2. Commenting on people’s walls without some sense of who they are.  Take some time to get to know them.  Read what they post.  Don’t just show up one day and tell them that they should really recognize that you are right about x when they’ve been posting about how x is right for the last six months.  If your response to that is well, we just became friends, I don’t know what they’ve been posting for the last six months, then maybe you shouldn’t be posting on their wall yet.
  3. Telling people not to overreact when they ask you not to treat them the way you are treating them on Facebook.  It’s their house!  You don’t get to be rude and then get mad at them for not liking it.  Their wall isn’t for you.  Also, that’s called gaslighting.  Also, they have no responsibility to engage with you, don’t demand it. Corollary: if someone accuses you of gaslighting because you are denying that they should have any reason to feel like you are being rude on their wall, do not, under any circumstances, accuse them of gaslighting on the basis of accusing you of gaslighting.  That is unacceptable and really, it should get you blocked.
  4. Explaining the joke.  One thing that happens to me is that I say something ironically or make a joking reference and people explain the irony or the joke to me.  OMG.  Give people some credit.  I find it really interesting how some people are granted the space for the irony and humor and others are not.  Pay attention to who you let be ironic.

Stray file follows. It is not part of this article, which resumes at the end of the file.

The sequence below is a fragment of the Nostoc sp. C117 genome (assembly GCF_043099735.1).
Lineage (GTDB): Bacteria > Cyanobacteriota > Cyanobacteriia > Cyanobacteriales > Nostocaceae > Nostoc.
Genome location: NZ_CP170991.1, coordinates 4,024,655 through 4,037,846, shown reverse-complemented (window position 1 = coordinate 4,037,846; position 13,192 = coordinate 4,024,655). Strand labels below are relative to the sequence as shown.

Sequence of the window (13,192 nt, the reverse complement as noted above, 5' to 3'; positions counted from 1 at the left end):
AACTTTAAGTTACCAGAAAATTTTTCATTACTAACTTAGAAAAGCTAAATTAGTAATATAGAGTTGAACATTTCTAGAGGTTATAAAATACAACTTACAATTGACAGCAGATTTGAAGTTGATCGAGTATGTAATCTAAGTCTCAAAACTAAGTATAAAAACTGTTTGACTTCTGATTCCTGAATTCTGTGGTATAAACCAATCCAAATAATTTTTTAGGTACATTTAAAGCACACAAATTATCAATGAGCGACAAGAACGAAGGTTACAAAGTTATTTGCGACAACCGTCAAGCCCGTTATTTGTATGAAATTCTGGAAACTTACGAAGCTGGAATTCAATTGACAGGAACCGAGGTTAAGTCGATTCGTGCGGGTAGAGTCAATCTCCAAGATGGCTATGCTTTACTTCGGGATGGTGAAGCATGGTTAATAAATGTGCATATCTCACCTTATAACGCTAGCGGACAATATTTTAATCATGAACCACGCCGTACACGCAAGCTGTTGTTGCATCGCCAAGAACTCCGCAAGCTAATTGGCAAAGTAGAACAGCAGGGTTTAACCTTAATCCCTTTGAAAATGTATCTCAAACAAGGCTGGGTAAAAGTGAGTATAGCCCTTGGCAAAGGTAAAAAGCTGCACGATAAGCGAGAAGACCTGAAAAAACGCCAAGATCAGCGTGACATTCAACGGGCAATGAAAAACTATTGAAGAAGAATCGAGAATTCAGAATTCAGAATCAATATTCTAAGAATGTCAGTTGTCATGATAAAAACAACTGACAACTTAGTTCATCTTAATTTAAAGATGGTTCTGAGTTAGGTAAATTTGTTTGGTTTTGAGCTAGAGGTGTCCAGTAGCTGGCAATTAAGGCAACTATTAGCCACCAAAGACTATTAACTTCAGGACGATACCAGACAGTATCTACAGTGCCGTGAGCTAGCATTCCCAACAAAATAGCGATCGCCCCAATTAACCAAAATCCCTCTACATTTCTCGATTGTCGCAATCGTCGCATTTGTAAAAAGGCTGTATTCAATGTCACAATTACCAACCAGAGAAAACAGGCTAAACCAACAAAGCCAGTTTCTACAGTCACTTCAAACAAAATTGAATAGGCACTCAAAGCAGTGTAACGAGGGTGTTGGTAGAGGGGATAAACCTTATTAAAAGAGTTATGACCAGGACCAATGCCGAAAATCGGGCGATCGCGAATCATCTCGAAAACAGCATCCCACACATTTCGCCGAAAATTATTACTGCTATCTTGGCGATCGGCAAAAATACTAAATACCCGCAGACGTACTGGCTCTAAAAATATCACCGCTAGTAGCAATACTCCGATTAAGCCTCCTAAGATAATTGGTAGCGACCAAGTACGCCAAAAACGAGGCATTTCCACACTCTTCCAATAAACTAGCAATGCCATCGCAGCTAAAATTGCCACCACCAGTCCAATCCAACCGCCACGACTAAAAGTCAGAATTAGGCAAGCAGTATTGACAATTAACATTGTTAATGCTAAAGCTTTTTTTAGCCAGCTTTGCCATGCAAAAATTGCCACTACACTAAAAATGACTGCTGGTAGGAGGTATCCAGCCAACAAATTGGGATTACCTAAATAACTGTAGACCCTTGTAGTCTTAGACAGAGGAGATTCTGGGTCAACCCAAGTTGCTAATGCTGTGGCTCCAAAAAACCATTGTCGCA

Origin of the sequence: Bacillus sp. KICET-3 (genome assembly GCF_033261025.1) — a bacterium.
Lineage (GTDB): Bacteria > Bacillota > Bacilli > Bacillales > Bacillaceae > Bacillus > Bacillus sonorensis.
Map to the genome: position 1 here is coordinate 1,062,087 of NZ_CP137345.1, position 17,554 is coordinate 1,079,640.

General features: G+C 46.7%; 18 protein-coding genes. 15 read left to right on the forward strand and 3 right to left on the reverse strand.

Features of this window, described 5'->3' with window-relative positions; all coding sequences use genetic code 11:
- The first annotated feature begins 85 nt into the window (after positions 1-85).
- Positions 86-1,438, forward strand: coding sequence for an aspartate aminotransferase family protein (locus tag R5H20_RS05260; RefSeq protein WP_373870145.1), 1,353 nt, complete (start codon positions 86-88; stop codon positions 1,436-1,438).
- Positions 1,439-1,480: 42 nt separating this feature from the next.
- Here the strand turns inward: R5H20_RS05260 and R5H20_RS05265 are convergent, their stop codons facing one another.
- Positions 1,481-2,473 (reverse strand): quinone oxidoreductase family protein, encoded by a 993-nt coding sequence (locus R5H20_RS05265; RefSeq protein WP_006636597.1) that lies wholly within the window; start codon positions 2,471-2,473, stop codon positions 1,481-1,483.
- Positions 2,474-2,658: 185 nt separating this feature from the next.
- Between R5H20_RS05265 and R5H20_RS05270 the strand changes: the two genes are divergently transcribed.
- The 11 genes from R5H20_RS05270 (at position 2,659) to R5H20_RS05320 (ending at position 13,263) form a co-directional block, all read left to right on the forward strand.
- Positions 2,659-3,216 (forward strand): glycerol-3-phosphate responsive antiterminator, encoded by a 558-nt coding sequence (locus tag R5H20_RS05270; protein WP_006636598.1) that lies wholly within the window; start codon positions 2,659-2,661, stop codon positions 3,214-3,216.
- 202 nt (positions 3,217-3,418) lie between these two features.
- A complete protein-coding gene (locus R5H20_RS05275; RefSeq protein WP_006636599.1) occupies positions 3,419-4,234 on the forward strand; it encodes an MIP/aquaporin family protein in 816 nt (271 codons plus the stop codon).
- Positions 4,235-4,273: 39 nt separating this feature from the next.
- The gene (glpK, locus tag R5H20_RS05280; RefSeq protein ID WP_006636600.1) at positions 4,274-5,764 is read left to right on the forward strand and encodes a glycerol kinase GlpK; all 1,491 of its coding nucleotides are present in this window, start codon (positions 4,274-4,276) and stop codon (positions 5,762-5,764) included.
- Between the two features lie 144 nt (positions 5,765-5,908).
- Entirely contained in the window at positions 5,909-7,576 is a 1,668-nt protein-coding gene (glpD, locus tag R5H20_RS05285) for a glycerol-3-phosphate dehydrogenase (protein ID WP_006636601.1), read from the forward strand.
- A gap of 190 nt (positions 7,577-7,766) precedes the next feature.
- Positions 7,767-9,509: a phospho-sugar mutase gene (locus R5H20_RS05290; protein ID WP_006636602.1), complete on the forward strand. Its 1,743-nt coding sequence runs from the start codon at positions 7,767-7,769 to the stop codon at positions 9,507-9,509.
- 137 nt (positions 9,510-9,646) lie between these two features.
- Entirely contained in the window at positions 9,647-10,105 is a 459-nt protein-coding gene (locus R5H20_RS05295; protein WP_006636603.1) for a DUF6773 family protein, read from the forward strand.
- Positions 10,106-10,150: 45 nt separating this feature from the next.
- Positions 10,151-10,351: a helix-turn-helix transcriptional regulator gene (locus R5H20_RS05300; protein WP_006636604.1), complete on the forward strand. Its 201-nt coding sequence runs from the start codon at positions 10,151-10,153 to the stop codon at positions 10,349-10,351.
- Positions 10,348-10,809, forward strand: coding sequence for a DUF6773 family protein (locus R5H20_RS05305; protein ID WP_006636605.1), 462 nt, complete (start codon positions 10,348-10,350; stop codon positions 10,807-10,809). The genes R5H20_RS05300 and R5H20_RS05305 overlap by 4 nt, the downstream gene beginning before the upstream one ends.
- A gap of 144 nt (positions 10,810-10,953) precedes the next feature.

5. Explaining anything.  Consider this the anti-Ezra Klein rule.  I think there should be less explaining on social media when that means explaining to people what the thing they said really means. The number of people who explain things to me that I already know because I post something that in one way or another touches upon their expertise or even something they read once is, well, high.  Assume people have not exhibited the entirety of their knowledge on Facebook but have more knowledge in reserve.  Other people’s walls are not the occasion for you to show the world how much you know.  Let me say that again.  Other people’s walls are not the occasion for you to show the world how much you know.  Even if you know those people IRL.  Especially if you do not know those people IRL.  Heck maybe especially if you know them!  If it is something you really want to show the world you know, take it back to your own wall.